Zone 3 Maple Trees: What Are The Best Maples For Cold Climates

Frost On Maple Tree Leaves
zone 3 maple
(Image credit: ClubhouseArts)

A huge genus of trees, Acer includes more than 125 different maple species growing around the world. Most maple trees prefer the cool temperatures in USDA plant hardiness zones 5 through 9, but a few cold-hardy maples can tolerate sub-zero winters in zone 3. In the United States, zone 3 includes parts of South and North Dakota, Alaska, Minnesota, and Montana. Here is a list of a few of the best maples for cold climates, along with a few helpful tips on growing maple trees in zone 3.

Zone 3 Maple Trees

Suitable maple trees for zone 3 include the following: Norway maple is a tough tree suitable for growing in zones 3 through 7. This is one of the most commonly planted maple trees, not only because of its hardiness, but because it withstands extreme heat, drought, and either sun or shade. The mature height is about 50 feet (15 m.). Sugar maple grows in zones 3 through 8. It is appreciated for its spectacular autumn colors, which range from a shade of deep red to bright yellowish gold. Sugar maple can reach heights of 125 feet (38 m.) at maturity but generally tops out at 60 to 75 feet (18-23 m.). Silver maple, suitable for growing in zones 3 through 8, is a graceful tree with willowy, silver-green foliage. Although most maples like moist soil, silver maple thrives in moist, semi-soggy soil along ponds or creeksides. Mature height is about 70 feet (22 m.). Red maple is a fast-growing tree that grows in zones 3 through 9. It is a relatively small tree that reaches heights of 40 to 60 feet (12-18 m.). Red maple is named for its bright red stems, which retain color all year-round.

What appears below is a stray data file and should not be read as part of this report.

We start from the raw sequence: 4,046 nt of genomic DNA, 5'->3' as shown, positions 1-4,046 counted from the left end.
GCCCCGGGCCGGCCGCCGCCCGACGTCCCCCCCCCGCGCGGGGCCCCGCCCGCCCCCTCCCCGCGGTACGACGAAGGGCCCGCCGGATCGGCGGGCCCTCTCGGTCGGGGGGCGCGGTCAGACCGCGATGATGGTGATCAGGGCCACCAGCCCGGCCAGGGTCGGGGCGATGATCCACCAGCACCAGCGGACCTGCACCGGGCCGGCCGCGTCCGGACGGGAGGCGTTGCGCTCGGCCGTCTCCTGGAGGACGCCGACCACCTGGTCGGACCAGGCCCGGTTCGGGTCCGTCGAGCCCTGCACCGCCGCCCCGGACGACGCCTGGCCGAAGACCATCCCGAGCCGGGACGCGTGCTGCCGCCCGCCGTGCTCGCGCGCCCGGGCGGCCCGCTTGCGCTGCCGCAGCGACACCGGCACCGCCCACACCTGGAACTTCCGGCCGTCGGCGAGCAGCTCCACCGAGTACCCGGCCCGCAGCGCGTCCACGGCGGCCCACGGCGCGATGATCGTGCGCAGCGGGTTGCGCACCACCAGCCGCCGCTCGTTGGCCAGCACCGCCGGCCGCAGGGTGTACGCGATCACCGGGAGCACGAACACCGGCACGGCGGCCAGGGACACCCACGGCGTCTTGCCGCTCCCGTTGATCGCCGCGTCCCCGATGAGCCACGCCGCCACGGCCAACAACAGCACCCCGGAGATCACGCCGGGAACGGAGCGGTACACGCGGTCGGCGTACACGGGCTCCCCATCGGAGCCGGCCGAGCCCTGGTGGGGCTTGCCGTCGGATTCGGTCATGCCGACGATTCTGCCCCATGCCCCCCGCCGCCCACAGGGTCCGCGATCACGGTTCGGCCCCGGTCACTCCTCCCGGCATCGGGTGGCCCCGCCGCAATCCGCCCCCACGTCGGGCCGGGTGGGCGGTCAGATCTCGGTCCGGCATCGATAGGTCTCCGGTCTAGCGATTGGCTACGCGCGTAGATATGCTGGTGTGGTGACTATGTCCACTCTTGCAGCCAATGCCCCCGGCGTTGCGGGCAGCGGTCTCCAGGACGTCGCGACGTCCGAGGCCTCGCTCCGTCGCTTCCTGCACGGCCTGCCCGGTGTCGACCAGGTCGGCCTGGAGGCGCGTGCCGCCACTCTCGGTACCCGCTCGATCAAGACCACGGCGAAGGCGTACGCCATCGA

Growing Maple Trees in Zone 3

Maple trees tend to spread out quite a bit, so allow plenty of growing space. Cold hardy maple trees do best on the east or north side of buildings in extremely cold climates. Otherwise, reflected heat on the south or west side can cause the tree to break dormancy, placing the tree in jeopardy if the weather turns cold again. Avoid pruning maple trees in late summer and early fall. Pruning encourages new growth, which probably won’t survive the bitter winter cold. Mulch maple trees heavily in cold climates. Mulch will protect the roots and will prevent the roots from warming too quickly in spring.

Mary H. Dyer

A Credentialed Garden Writer, Mary H. Dyer was with Gardening Know How in the very beginning, publishing articles as early as 2007.